Division on Visual Impairments

VIDBEQ 66.3 Summer 2021

A quarterly newsletter from the Council for Exceptional Children's Division on Visual Impairments containing practitioner tips for Teachers of Students with Visual Impairments, Certified Orientation and Mobility Specialists, and other professionals.

Issue link: http://dvi.uberflip.com/i/1400854

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Page 14 of 50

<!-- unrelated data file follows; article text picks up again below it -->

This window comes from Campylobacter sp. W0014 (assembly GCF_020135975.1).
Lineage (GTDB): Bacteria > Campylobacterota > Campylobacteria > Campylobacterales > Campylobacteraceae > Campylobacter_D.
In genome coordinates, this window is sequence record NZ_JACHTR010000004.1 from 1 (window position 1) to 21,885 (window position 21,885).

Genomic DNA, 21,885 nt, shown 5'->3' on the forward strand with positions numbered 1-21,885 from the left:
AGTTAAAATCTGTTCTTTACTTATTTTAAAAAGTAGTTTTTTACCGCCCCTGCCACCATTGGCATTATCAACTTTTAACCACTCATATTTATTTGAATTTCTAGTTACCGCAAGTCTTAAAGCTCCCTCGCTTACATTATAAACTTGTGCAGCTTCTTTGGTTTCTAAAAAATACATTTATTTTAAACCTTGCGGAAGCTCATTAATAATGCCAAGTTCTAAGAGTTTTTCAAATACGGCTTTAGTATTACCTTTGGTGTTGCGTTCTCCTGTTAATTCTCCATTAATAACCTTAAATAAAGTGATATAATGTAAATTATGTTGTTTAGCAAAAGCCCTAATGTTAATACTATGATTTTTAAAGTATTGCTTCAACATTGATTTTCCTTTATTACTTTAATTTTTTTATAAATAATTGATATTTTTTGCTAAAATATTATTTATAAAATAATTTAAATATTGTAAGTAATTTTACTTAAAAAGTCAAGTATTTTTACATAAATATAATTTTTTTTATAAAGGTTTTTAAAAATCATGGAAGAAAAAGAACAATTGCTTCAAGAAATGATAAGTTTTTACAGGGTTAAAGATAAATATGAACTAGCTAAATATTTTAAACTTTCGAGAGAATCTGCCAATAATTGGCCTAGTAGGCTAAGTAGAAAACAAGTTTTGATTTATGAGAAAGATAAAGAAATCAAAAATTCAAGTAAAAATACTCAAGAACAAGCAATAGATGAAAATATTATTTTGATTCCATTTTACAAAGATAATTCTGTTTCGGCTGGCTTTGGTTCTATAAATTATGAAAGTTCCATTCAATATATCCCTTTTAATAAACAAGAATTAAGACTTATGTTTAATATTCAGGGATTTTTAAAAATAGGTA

VIDBE-Q Volume 66 Issue 3 Ashley Koepf Adams, Sterling Morton Elementary School, adamsa@mentorschools.org Looking for a fun way to include play and fine motor skills into learning and practicing literacy skills with braille learners? Consider adding the LEGO® Braille Bricks (https://www.legobraillebricks.com/) to your students' choice boards! Recently the LEGO® Foundation, LEGO® Group and many partners from the international blind and educational communities, have released LEGO® Braille Bricks to the educational world! The LEGO® Foundation wants to make learning through play more accessible for all children around the world. The bricks are a colorful, functional and fun way to include tactile play into so many new learning activities. Each brick looks similar to the standard bricks we are all familiar with and even played with. However, the bricks include studs that correspond with a letter or number in braille. The bricks also include a text version of the letter and number on the bottom left front so students with visual impairments and those with sight are able to share the experience of playing and using the bricks for literacy Using LEGO® Braille Bricks in The Classroom

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